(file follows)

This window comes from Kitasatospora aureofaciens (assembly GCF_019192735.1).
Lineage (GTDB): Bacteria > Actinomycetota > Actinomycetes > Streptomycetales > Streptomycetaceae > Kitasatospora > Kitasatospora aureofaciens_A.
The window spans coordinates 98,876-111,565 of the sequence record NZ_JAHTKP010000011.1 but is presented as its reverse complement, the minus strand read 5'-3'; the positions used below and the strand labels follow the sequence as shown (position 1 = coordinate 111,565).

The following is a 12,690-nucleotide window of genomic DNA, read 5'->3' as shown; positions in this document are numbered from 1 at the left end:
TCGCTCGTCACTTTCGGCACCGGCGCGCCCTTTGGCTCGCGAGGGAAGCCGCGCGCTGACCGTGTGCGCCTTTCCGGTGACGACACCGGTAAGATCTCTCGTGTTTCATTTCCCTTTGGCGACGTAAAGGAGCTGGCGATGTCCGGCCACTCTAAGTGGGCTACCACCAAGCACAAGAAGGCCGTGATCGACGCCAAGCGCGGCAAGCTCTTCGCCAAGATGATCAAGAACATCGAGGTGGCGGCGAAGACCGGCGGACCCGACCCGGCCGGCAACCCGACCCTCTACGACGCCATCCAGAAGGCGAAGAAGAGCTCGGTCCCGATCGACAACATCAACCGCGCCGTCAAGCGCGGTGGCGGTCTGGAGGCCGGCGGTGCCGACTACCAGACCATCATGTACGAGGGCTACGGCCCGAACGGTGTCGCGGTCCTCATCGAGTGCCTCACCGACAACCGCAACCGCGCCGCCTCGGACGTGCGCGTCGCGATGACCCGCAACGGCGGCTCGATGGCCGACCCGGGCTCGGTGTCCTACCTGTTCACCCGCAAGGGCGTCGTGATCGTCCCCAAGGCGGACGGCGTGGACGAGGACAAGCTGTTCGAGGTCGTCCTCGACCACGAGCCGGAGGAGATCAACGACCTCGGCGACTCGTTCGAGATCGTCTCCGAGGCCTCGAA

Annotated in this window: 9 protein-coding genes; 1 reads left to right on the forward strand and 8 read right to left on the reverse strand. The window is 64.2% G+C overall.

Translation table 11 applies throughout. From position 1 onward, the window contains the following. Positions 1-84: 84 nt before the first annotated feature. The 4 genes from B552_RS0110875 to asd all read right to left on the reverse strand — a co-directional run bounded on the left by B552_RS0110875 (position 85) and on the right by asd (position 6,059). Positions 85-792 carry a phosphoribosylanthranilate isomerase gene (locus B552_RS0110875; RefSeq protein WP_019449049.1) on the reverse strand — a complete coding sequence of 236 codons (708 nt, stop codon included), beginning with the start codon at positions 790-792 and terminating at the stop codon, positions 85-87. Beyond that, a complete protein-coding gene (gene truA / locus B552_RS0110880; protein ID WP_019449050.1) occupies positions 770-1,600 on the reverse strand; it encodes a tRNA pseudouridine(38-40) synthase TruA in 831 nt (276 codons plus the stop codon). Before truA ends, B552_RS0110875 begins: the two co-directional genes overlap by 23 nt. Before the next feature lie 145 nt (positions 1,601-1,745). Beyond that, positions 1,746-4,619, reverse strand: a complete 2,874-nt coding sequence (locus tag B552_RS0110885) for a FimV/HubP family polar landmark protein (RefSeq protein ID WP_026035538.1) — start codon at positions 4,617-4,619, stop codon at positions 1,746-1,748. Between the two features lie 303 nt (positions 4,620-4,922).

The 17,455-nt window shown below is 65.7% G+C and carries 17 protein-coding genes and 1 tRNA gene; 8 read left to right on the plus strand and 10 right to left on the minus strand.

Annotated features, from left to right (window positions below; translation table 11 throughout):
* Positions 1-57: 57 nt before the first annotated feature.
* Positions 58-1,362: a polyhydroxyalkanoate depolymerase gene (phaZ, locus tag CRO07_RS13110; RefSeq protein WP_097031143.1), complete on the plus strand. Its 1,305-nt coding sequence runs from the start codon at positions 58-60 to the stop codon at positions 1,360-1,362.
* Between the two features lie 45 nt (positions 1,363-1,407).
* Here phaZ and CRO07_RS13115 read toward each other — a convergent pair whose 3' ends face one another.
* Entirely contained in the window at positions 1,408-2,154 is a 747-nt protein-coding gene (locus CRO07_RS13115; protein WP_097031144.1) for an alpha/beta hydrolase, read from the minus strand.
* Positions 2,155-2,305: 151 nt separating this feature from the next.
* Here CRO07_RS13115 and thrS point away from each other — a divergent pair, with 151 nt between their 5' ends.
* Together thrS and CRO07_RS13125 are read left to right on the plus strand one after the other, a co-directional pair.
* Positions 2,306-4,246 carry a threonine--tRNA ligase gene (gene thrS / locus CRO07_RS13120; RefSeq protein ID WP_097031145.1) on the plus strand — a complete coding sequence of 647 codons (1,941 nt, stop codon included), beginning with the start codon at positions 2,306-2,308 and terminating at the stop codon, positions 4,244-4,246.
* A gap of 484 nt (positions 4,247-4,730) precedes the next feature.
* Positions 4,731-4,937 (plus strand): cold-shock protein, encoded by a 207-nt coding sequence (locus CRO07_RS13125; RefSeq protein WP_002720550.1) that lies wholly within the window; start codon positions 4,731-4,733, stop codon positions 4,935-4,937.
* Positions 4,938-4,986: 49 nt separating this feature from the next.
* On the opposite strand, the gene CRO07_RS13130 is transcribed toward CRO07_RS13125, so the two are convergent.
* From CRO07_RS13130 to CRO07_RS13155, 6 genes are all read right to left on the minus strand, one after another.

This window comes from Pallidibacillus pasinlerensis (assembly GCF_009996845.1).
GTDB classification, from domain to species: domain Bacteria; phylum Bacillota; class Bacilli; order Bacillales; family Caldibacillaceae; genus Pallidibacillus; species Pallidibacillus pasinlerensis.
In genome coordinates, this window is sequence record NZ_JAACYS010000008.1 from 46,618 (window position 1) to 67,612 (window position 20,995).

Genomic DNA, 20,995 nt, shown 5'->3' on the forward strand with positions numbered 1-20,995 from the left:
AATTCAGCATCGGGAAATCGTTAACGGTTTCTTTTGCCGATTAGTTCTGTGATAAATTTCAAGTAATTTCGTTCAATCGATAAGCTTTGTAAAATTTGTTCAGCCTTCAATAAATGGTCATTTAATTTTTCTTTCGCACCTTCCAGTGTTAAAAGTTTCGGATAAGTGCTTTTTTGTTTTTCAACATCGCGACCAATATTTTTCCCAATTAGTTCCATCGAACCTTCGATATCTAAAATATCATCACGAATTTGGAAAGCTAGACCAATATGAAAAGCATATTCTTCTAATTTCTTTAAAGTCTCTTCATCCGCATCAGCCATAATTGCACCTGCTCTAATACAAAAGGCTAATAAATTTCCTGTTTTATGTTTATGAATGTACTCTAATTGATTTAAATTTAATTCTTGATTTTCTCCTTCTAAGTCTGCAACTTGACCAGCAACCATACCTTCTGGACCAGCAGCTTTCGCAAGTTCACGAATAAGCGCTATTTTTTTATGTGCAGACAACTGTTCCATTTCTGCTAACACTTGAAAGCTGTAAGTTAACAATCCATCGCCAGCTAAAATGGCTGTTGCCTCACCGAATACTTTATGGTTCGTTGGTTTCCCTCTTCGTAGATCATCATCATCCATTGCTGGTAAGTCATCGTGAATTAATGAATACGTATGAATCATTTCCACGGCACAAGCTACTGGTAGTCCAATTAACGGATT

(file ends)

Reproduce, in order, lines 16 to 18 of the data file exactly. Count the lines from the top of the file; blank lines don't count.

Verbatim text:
* Here CRO07_RS13115 and thrS point away from each other — a divergent pair, with 151 nt between their 5' ends.
* Together thrS and CRO07_RS13125 are read left to right on the plus strand one after the other, a co-directional pair.
* Positions 2,306-4,246 carry a threonine--tRNA ligase gene (gene thrS / locus CRO07_RS13120; RefSeq protein ID WP_097031145.1) on the plus strand — a complete coding sequence of 647 codons (1,941 nt, stop codon included), beginning with the start codon at positions 2,306-2,308 and terminating at the stop codon, positions 4,244-4,246.